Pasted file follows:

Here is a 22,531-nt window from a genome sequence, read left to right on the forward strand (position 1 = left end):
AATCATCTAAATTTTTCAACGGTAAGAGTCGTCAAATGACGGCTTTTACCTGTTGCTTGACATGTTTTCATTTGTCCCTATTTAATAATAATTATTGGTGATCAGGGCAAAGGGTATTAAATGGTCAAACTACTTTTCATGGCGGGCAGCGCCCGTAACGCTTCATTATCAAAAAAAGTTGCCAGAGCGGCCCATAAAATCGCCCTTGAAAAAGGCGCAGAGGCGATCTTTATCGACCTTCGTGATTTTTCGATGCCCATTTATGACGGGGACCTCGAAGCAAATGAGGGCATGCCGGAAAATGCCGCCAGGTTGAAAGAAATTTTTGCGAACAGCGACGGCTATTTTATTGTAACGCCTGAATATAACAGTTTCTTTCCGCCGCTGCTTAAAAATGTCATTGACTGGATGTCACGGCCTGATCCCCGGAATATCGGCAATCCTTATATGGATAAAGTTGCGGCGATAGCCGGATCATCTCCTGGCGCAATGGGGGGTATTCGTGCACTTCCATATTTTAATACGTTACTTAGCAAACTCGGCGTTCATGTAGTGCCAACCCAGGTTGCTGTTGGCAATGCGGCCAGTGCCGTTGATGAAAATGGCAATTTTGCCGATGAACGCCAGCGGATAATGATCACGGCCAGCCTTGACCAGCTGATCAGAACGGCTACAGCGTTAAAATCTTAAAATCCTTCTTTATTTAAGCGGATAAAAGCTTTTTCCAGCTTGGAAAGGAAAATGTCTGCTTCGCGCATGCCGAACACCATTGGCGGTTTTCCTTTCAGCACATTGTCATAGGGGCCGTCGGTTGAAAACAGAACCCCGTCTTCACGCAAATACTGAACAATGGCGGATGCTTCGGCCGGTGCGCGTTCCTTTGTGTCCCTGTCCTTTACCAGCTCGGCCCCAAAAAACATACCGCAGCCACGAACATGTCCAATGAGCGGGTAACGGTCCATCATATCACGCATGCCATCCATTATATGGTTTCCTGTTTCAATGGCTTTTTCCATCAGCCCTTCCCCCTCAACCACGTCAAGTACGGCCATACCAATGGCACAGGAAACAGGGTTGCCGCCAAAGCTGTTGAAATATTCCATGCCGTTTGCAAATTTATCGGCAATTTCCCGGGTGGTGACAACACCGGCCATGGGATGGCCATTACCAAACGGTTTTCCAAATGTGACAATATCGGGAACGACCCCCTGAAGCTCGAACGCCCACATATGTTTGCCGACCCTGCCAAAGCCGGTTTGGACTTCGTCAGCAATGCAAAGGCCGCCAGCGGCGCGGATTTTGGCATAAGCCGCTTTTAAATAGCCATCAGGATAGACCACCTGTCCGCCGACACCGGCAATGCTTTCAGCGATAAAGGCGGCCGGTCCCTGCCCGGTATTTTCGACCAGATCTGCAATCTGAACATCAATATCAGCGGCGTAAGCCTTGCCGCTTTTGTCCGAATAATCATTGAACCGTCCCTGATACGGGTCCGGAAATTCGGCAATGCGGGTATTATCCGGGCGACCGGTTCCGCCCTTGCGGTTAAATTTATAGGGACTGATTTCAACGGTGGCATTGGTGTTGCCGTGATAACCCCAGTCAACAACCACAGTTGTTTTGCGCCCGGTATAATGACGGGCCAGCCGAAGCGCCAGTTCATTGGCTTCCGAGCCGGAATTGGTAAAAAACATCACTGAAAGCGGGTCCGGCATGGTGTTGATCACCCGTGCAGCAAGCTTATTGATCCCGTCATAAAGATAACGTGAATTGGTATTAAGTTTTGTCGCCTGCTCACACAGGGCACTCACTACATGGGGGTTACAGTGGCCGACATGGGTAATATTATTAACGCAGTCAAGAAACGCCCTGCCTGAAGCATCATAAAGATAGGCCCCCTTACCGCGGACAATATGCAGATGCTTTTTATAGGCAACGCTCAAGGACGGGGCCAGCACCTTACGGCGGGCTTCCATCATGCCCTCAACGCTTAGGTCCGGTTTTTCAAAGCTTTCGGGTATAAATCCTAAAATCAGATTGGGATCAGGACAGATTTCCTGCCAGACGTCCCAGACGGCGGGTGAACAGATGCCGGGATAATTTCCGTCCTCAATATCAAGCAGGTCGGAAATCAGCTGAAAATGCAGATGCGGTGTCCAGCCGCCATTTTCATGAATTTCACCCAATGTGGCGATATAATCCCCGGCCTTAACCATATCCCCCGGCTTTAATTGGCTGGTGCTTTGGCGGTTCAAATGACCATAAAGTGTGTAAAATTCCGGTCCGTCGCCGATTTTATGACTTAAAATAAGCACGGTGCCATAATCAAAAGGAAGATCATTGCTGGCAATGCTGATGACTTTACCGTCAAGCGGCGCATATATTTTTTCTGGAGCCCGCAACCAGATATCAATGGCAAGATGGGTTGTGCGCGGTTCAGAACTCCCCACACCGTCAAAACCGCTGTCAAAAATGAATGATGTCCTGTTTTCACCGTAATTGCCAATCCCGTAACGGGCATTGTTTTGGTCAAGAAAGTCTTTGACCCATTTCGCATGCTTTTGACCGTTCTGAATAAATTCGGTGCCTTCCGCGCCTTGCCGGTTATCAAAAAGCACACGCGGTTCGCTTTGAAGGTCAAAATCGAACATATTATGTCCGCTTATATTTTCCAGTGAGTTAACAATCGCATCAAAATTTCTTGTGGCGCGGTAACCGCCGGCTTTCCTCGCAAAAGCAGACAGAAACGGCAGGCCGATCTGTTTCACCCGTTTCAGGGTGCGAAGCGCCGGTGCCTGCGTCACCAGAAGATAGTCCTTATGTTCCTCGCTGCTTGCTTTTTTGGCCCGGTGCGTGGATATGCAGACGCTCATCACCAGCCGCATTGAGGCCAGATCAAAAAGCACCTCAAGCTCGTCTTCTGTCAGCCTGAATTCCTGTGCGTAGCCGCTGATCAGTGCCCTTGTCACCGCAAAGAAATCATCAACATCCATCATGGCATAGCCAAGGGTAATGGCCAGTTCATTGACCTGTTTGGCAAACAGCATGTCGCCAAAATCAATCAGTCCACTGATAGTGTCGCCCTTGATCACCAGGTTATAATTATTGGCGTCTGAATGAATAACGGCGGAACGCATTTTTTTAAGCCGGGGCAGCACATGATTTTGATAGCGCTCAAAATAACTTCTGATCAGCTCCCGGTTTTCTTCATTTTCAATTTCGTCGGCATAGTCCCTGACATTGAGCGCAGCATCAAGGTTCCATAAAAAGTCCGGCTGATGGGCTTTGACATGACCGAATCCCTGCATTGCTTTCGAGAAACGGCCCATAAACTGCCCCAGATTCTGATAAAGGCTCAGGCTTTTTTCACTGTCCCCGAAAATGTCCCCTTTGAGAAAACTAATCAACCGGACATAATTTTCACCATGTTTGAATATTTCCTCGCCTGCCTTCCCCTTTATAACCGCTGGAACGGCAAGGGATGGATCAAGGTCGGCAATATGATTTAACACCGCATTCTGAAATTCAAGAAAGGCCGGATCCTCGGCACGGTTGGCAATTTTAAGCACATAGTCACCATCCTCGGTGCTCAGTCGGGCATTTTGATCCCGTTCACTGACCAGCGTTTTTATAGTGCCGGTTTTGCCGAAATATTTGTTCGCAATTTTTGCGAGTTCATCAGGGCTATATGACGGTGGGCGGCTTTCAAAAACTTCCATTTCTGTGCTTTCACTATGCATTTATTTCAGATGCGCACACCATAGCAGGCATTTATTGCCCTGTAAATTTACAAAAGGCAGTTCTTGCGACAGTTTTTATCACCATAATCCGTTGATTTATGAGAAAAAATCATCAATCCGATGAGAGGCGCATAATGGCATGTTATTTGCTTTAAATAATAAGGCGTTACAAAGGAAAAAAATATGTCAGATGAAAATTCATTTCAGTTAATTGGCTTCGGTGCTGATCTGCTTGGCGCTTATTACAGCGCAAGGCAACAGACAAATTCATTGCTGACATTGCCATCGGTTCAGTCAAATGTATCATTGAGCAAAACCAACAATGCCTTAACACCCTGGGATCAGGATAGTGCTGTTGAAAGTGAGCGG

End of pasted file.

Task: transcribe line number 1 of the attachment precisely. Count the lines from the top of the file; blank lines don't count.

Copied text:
Here is a 22,531-nt window from a genome sequence, read left to right on the forward strand (position 1 = left end):